Is it okay to use the phrase “This essay will discuss” in the introduction? I was told by my tutor that I have to refrain from using it because it is too “mechanical”. Is there any way that I can make an introduction without using this phrase? I really want to introduce the content of my essay to the reader.
In my opinion, one of the best modern guides on writing clear nonfiction is The Sense of Style by Steven Pinker. In Chapter 2, he defends a technique called classic style. One piece of advice therein speaks to what probably concerns your tutor, namely metadiscourse:
The rest of this chapter is organized as follows. The first subsection introduces the concept of “metadiscourse,” followed by one of its principal manifestations, the use of signposting. The second subsection reviews three issues: the problem of focusing on a description of professional activity rather than an exposition of subject matter, the overuse of apologetic language, and the disadvantages of excessive hedging. Following this, the third subsection explains the issue of prespecified verbal formulas. The fourth subsection covers issues having to do with excessive abstraction, including overuse of nominalizations and passives. Finally, I will review the main points of the preceding discussion.
Did you get all that? I didn’t think so. That tedious paragraph was filled with metadiscourse—verbiage about verbiage, such as subsection, review, and discussion. Inexperienced writers often think they’re doing the reader a favor by guiding her through the rest of the text with a detailed preview. In reality, previews that read like a scrunched-up table of contents are there to help the writer, not the reader. At this point in the presentation, the terms mean nothing to the reader, and the list is too long and arbitrary to stay in memory for long.
The previous paragraph reviewed the concept of metadiscourse. This paragraph introduces one of its primary manifestations, the phenomenon of signposting.
Clumsy writers do a lot of that, too. They unthinkingly follow the advice to say what you’re going to say, say it, and then say what you’ve said. The advice comes from classical rhetoric, and it makes sense for long orations: if a listener’s mind momentarily wanders, the passage she has missed is gone forever. It’s not as necessary in writing, where a reader can backtrack and look up what she’s missed. And it can be intrusive in classic style, which simulates a conversation. You would never announce to a companion, “I’m going to say three things to you. The first thing I’m going to say is that a woodpecker has just landed on that tree.” You’d just say it.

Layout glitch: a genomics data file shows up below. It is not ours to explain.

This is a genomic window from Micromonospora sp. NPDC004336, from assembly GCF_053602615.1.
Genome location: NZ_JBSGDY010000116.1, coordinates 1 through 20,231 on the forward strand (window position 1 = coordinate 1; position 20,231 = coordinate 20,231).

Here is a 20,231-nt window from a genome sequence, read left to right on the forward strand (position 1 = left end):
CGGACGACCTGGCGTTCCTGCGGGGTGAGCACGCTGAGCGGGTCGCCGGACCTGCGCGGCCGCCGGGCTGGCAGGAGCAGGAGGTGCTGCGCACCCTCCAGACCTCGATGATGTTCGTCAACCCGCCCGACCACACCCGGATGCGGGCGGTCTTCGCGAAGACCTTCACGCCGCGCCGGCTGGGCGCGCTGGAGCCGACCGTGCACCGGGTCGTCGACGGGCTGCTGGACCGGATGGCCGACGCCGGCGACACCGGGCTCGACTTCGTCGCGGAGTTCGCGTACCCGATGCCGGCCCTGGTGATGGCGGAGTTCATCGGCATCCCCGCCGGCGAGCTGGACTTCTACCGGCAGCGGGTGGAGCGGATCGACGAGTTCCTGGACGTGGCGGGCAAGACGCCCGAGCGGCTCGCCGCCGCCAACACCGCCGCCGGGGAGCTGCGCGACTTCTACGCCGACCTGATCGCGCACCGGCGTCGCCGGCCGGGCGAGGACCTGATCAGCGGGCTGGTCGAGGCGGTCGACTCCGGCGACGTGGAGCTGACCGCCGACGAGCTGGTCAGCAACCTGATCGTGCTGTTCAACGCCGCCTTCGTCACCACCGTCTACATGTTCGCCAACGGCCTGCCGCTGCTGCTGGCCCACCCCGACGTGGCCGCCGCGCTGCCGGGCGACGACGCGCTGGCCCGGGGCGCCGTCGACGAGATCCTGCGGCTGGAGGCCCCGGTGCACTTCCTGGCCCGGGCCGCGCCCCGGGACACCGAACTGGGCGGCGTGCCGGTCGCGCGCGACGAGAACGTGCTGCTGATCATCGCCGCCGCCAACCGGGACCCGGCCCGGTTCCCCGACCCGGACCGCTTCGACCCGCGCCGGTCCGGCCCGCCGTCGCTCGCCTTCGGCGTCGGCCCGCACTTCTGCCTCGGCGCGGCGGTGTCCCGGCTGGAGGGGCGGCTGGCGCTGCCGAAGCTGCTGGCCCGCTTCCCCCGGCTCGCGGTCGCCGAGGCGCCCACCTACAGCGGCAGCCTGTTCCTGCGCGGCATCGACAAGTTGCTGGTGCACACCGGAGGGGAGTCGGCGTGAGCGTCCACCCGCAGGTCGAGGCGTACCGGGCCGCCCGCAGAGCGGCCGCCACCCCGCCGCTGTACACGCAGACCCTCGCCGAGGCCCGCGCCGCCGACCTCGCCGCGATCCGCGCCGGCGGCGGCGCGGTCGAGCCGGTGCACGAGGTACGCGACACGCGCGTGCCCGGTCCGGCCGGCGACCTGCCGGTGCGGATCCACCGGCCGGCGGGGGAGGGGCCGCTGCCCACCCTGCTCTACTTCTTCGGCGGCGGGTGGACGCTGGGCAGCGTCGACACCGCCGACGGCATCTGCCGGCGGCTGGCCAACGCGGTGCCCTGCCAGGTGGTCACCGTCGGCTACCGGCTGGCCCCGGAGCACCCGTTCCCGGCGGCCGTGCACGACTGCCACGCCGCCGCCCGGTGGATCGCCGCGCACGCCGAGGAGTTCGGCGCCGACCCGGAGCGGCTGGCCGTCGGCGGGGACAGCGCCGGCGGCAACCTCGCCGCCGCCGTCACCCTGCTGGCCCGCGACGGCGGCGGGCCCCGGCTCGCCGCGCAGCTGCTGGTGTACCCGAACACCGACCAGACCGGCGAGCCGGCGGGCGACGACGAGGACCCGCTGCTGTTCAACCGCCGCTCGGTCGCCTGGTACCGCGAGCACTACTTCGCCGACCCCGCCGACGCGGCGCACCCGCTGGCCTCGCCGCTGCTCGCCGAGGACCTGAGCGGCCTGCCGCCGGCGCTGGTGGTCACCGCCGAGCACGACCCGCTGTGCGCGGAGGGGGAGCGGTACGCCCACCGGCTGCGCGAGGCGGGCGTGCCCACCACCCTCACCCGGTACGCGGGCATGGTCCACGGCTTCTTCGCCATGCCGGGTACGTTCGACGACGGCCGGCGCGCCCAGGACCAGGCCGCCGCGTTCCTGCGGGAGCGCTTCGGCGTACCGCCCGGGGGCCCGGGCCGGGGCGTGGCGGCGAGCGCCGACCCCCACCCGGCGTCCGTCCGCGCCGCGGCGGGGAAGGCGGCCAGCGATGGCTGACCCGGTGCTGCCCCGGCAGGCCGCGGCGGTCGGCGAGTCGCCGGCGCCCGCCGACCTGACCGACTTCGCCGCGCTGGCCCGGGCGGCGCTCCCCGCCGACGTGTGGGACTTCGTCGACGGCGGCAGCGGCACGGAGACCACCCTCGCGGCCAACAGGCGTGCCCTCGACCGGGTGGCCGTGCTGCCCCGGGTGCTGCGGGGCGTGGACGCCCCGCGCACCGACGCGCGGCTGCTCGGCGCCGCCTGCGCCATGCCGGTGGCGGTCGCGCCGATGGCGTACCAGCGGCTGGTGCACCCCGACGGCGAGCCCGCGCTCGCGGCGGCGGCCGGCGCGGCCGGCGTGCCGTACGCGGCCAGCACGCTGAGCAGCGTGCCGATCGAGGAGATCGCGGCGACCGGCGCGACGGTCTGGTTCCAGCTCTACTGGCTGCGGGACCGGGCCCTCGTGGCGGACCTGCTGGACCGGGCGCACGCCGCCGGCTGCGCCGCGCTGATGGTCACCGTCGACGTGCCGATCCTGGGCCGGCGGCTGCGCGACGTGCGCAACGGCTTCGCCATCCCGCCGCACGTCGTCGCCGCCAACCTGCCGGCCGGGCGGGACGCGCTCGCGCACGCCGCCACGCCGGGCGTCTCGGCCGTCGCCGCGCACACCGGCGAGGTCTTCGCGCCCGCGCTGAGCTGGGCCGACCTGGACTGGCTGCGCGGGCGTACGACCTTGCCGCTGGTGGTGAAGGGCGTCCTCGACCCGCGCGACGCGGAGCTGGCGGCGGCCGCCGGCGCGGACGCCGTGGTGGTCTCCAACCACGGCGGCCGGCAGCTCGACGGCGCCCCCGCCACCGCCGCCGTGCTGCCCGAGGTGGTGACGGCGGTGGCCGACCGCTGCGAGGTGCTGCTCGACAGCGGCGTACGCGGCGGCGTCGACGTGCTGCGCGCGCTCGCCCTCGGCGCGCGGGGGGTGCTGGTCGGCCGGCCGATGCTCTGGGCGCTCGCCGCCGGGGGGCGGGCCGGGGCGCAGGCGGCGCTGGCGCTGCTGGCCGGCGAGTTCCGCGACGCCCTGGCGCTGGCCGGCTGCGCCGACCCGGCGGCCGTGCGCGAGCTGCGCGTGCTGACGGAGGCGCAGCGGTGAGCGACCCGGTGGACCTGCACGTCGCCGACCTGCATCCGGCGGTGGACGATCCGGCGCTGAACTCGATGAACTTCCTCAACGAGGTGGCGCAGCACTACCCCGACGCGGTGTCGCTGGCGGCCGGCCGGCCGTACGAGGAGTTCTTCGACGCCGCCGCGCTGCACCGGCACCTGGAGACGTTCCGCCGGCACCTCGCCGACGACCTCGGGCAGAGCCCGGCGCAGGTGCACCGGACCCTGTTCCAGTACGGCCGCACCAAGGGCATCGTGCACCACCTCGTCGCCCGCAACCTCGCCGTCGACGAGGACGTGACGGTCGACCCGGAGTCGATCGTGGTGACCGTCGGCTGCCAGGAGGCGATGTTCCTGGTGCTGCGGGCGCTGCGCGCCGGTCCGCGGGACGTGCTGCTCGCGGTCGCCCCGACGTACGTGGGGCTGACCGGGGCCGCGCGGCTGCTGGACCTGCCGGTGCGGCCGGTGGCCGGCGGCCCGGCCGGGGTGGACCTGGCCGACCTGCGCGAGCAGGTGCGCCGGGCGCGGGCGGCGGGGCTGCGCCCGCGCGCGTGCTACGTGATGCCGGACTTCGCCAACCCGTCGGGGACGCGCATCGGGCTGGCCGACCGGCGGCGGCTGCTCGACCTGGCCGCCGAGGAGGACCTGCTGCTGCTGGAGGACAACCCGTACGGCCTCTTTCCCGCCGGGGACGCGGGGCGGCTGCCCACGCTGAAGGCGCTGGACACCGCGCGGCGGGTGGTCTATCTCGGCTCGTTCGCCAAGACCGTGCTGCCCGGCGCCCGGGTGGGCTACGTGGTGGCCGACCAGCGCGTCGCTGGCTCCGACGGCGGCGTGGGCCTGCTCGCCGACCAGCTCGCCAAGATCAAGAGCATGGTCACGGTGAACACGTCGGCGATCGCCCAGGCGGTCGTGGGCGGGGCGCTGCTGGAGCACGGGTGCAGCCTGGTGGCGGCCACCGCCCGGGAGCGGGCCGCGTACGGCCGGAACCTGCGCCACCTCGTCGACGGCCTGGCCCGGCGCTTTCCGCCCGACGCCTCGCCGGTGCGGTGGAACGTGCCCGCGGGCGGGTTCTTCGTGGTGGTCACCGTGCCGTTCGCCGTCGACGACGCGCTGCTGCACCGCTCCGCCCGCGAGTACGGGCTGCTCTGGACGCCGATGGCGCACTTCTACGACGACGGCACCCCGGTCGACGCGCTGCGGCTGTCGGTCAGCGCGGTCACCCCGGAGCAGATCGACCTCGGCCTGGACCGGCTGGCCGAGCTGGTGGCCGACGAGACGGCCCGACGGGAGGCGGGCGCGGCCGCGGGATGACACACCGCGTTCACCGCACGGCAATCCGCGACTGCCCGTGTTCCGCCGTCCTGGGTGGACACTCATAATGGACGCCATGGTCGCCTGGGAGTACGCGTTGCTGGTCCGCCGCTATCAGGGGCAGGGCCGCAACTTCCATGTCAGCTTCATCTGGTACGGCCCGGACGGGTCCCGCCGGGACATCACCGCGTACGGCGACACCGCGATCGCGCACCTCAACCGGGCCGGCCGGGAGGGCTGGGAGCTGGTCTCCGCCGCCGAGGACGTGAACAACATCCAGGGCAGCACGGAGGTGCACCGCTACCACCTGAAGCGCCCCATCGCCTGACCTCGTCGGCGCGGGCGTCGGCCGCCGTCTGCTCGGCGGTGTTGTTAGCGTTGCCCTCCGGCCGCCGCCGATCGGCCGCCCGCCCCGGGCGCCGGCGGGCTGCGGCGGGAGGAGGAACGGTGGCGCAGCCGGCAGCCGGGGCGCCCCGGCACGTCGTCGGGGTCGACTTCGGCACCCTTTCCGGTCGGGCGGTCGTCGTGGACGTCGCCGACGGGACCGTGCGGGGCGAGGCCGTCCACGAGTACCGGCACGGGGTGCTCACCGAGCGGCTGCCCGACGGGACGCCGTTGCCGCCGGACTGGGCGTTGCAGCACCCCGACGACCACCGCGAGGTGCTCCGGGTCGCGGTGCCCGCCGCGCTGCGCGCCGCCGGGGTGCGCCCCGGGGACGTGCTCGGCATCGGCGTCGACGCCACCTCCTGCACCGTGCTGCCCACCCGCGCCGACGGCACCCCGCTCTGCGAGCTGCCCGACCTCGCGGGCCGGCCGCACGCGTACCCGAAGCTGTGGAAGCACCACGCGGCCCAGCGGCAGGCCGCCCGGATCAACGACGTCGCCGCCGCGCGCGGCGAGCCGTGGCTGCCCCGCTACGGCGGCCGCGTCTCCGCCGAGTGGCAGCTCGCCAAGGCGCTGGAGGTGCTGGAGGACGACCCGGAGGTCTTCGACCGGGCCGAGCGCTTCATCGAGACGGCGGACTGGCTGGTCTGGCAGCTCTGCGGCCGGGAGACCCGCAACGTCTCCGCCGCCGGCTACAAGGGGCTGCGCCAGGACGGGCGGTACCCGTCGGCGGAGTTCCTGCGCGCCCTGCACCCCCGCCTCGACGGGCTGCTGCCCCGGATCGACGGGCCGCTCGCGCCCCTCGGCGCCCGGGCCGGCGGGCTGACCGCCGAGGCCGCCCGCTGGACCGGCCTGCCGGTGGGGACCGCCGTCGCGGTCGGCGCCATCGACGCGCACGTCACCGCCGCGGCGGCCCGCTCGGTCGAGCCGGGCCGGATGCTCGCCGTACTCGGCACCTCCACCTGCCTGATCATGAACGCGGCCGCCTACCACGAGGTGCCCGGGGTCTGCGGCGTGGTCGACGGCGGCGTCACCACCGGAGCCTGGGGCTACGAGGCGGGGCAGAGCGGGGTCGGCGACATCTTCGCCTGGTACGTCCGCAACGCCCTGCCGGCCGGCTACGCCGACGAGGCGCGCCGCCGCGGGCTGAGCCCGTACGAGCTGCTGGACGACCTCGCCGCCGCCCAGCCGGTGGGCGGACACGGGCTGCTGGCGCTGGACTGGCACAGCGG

The problem with thoughtless signposting is that the reader has to put more work into understanding the signposts than she saves in seeing what they point to, like complicated directions for a shortcut which take longer to figure out than the time the shortcut would save. It’s better if the route is clearly enough laid out that every turn is obvious when you get to it. Good writing takes advantage of a reader’s expectations of where to go next. It accompanies the reader on a journey, or arranges the material in a logical sequence (general to specific, big to small, early to late), or tells a story with a narrative arc.
It’s not that authors should avoid signposting altogether. Even casual chitchat has some signposting. Let me tell you a story. To make a long story short. In other words. As I was saying. Mark my words. Did you hear the one about the minister, the priest, and the rabbi? Like all writing decisions, the amount of signposting requires judgment and compromise: too much, and the reader bogs down in reading the signposts; too little, and she has no idea where she is being led.
The art of classic prose is to signpost sparingly, as we do in conversation, and with a minimum of metadiscourse. One way to introduce a topic without metadiscourse is to open with a question:
This chapter discusses the factors that cause names to rise and fall in popularity.
What makes a name rise and fall in popularity?
In other words, instead of writing an essay that talks about itself, just talk about the essay's topic. When speaking aloud, you'd never say, "this speech will discuss". The last two lines in the above excerpt illustrate how to avoid metadiscourse in topic identification.